The reaction symbol for a strong acid ionizing in water is represented by an arrow facing from left to right. On the other hand, the reaction arrow for a weak acid ionizing in water is a double arrow, indicating both the forward and reverse reactions occur at equilibrium. At equilibrium conditions, the weak acid, its conjugate base, and the hydrogen ion all are present in the aqueous solution. The general form of the ionization reaction is: HA  ⇌  H+ + A

The concentration ratio for both sides is constant given fixed analytical conditions and is referred to as the acid dissociation constant (Ka). Ka is defined by the following equation:

Ka = $\frac{[H^{+}][A^{-}]}{[HA]}$

The above square brackets indicate the concentration of respective components. Based on the above equation, Ka expresses how easily the acid releases a proton (or in other words, its strength as an acid). Besides, the equation shows how the dissociation state of weak acids varies according to the [H+] level in the solution.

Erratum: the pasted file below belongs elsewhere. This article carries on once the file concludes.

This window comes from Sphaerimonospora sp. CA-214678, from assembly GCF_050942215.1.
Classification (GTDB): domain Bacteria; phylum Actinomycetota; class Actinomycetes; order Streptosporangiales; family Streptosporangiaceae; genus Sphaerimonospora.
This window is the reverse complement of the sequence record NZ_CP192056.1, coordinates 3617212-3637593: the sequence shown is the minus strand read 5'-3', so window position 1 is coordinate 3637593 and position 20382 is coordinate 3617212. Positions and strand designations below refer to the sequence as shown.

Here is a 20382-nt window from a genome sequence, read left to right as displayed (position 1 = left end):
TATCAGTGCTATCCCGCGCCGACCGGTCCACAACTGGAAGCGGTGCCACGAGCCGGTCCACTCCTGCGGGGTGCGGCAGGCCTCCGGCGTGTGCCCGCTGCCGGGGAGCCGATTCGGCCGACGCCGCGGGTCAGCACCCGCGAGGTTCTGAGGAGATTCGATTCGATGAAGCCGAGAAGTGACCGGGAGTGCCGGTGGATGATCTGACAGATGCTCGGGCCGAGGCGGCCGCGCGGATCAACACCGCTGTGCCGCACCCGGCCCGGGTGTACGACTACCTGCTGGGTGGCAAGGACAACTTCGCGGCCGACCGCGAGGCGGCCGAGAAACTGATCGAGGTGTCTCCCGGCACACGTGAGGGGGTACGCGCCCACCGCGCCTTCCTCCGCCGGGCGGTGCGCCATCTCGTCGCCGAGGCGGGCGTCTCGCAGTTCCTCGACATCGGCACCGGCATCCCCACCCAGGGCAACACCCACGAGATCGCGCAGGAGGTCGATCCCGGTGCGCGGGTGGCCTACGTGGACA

Carboxylic acids (containing -COOH as a functional group), like acetic and lactic acids, have a Ka constant of about 10-3 to 10-6. Expressing acidity in terms of the Ka constant alone is not very intuitive.

So, pKa was introduced as an index to express the acidity of weak acids, where pKa is defined as follows.

pKa = -log10ka

The smaller the value of pKa, the stronger the acid is. Eg: The pKa value of lactic acid is 3.8, so it means that lactic acid is a stronger acid compared to acetic acid.

## Uses of Some Common Acids:

### Sulphuric Acid:

It is called as king of chemicals. Some of its major uses are:

• It is used in manufacturing paints, drugs, dyes, and to produce fertilizers.

• It is used in car batteries.

• Used in the manufacturing of hydrochloric acid and alum.

Hydrochloric Acid:

• It is also used for cleaning sinks and sanitary ware.

• It is used in various industries that use heating applications.

• It is applied to remove deposits from the boilers.

Acetic Acid:

• It is used as a cleansing agent in products like cleaning windows, floors, utensils, etc.